I continue to think that chocolate cake looks like the best chocolate cake ever made (apparently the actor who played Bruce didn’t really like cake much, and Danny had his baker friend create a Magnolia Bakery-esque cake for the scene).

“I can’t look, is he going to puke?” – little Lavender’s delivery of this line is one of the best things in the whole movie, and that’s saying something.

Truncuhbull’s Not Wrong

Mrs. D. Mrs. I.
Mrs. F. F. I.
Mrs. C. Mrs. U.
Mrs. L. T. Y.

…why are all these women married?

This Score Is Perfect

Whether it’s the suspenseful music when they’re in Truncuhbull’s (ahem.. rightfully Miss Honey’s) House or the jaunty tune when Bruce is gorging on cake, this is a masterpiece and we’re retroactively annoyed about the missing Oscar. Did you ever notice that 90s kids’ movies, like Matilda, Home Alone, and The Parent Trap, had phenomenal scores, like filmmakers realized children could appreciate good things?

By the way, if you loved a movie in the 90s there’s an excellent chance David Newman was responsible for the score.

The 1972 Olympics

Trunchbull competed in the 1972 Olympics. This film was released in 1996. Ergo, the 2016 equivalent would be a principal who competed in the 1992 Olympics, which I can sort-of remember. Woof.

By the by, Trunchbull’s build is sort of a take on those poor East German athletes who were forced to take a lot of hormones, I think.

PeeWee Herman

… is in this??? I’m honestly not even including this as a thing you probably don’t know about Matilda. I’m just shocked I never noticed this.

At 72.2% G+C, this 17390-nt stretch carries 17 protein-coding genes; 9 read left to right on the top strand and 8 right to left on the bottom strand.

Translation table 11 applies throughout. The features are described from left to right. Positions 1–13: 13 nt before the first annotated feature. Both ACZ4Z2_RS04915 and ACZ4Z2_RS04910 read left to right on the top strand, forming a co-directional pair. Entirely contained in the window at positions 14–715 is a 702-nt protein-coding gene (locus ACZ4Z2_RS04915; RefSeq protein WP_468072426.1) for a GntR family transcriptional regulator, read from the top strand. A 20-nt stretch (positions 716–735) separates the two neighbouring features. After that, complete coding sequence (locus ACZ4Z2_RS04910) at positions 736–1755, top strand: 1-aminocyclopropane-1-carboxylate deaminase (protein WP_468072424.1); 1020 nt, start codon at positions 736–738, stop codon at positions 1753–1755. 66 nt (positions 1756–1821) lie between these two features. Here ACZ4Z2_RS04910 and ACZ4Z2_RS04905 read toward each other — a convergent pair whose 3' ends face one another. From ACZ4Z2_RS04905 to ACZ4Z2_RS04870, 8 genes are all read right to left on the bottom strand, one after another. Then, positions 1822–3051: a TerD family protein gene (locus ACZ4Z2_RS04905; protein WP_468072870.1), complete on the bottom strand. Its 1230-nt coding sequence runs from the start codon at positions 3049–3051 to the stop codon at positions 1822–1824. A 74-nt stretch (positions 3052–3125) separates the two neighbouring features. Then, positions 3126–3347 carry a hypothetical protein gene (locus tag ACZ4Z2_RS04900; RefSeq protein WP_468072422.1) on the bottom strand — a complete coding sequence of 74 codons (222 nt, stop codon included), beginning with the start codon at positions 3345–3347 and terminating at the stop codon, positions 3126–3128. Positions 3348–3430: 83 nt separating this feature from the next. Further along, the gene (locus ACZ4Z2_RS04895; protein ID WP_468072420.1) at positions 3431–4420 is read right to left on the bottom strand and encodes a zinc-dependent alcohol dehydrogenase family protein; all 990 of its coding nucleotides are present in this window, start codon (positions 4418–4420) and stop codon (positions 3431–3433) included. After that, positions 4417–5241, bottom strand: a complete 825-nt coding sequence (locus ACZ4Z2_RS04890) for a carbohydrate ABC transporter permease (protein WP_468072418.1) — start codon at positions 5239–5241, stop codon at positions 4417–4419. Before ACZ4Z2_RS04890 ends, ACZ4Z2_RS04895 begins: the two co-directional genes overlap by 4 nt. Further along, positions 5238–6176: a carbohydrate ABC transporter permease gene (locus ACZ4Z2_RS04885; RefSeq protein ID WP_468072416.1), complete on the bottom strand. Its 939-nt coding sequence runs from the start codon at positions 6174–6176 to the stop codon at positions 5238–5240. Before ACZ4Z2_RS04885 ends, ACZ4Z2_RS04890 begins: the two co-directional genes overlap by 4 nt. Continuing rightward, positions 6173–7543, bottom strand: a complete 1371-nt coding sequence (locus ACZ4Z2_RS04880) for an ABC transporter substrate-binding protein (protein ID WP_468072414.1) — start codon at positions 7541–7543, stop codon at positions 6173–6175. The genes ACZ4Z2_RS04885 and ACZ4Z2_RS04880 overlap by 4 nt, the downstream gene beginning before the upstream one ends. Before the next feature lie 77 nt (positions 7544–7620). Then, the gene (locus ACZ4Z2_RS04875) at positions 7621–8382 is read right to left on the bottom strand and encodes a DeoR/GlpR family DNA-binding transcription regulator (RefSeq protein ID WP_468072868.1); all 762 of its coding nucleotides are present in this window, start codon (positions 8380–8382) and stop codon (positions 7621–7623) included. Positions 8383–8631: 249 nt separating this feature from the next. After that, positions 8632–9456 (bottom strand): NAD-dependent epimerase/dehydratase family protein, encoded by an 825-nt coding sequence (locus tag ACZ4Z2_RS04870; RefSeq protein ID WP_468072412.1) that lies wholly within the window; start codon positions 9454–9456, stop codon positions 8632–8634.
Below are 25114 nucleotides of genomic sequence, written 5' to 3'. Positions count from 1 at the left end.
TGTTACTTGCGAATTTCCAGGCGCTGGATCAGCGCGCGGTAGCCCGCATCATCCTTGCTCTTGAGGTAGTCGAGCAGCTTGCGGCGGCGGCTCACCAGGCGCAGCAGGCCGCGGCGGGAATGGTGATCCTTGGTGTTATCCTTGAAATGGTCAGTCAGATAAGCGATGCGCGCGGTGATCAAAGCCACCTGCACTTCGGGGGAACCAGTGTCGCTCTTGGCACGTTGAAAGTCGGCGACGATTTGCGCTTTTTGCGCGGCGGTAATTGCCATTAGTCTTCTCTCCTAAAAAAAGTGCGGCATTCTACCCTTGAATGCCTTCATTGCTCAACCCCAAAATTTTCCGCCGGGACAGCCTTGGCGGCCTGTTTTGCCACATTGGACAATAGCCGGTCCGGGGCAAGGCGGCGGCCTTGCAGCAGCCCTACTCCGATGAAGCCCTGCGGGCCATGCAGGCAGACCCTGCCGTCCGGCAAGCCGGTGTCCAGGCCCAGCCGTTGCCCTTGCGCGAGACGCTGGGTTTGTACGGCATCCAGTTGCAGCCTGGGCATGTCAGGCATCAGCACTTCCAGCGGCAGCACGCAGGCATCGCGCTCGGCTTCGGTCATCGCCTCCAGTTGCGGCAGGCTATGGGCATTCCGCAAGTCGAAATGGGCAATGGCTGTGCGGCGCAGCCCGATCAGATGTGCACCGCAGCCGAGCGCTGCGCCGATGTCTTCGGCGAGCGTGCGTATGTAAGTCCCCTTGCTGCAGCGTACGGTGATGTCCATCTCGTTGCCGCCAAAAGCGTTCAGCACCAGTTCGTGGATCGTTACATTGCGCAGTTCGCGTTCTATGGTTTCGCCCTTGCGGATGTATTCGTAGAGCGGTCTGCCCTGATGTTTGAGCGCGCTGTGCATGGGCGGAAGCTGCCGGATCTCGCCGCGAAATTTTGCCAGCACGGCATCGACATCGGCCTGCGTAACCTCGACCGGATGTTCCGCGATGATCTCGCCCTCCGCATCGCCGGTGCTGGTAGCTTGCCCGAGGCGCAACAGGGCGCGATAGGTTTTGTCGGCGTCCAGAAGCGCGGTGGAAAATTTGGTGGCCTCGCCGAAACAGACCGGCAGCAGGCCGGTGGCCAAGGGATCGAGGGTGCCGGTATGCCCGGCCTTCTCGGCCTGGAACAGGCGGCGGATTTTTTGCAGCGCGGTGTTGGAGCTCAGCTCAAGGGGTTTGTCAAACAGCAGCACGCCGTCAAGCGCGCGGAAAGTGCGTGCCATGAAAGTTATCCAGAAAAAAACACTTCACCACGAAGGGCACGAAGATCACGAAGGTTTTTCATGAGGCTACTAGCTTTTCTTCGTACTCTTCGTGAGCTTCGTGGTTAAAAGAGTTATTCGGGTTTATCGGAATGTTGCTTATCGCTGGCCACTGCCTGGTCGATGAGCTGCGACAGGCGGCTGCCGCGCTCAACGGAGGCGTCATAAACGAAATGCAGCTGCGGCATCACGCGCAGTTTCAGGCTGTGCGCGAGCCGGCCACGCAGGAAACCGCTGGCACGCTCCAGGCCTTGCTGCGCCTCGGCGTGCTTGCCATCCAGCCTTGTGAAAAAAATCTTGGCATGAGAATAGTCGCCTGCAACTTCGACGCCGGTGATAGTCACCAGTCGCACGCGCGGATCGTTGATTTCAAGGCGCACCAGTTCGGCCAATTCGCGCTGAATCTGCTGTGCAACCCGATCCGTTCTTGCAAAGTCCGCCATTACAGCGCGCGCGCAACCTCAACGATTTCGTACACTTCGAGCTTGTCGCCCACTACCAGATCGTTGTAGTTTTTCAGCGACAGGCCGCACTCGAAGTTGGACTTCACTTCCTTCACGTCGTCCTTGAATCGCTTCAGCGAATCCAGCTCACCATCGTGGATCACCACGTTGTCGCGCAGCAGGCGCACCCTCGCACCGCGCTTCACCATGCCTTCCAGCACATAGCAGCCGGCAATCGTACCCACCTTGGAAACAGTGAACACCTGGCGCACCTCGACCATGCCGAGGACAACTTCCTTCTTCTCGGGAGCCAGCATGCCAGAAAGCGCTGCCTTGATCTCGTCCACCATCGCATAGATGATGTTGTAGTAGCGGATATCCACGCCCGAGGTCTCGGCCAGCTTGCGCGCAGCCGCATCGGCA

Danny DeVito Is A Prince

You know the too-cute scene where Matilda dances around to Little Bitty Pretty One making objects move? In the behind the scenes footage, DeVito explains that Mara was a little nervous about doing that scene. He said “you know why? Because you’re the only one dancing” and made everyone on set – down to craft services – dance. I did some acting as a kid and a lot of adults just didn’t understand how kids think, but it seems like DeVito GOT IT and created a set that was every bit as magical as the movie.

I Don’t Think You’re Ready…

“Absolutely not, Molly” – My mother, Aisle 12 of Wegmans, 1995.

The Wormwoods have that peanut butter and jelly that is all swirled together in one jar and seriously they WOULD.

I Have Another Oscar Complaint

I want there to be a category for extras and bit players and I want it retroactively awarded to the children in Matilda’s class during the Trunchbull revenge scene.

We don’t need to talk about the special effects during that scene. They were doing their best.

Send Me On My Way

The closing scene is so perfect there’s nothing to say about it, so we’re just going to send you on your way.


Matilda Is Our Aesthetic

It’s always difficult turning a beloved book into a big screen movie. Not only do you have to do justice to the original author and their work, but it’s equally important to not completely screw up a story that millions of readers have come to love. The very magic of books is that you get to use your imagination to create your own version of the world that the author presents to you, and not everyone will have the same exact vision in their heads (see: Hermione). So when it comes to adapting novels into movies, there’s a fine line between disaster and huge success.

Luckily, we think the film version of Matilda falls into the latter category, and presented us with a magical world that was still grounded in reality, and appealed to us both as 10 years olds and 30 year olds rewatching the film in present day (PS: it’s Molly’s 30th birthday TODAY!). Here are some of our favorite aesthetics from the outstanding adaptation of Roald Dahl’s classic that lived up to the images in our head, and in some cases, even surpassed them.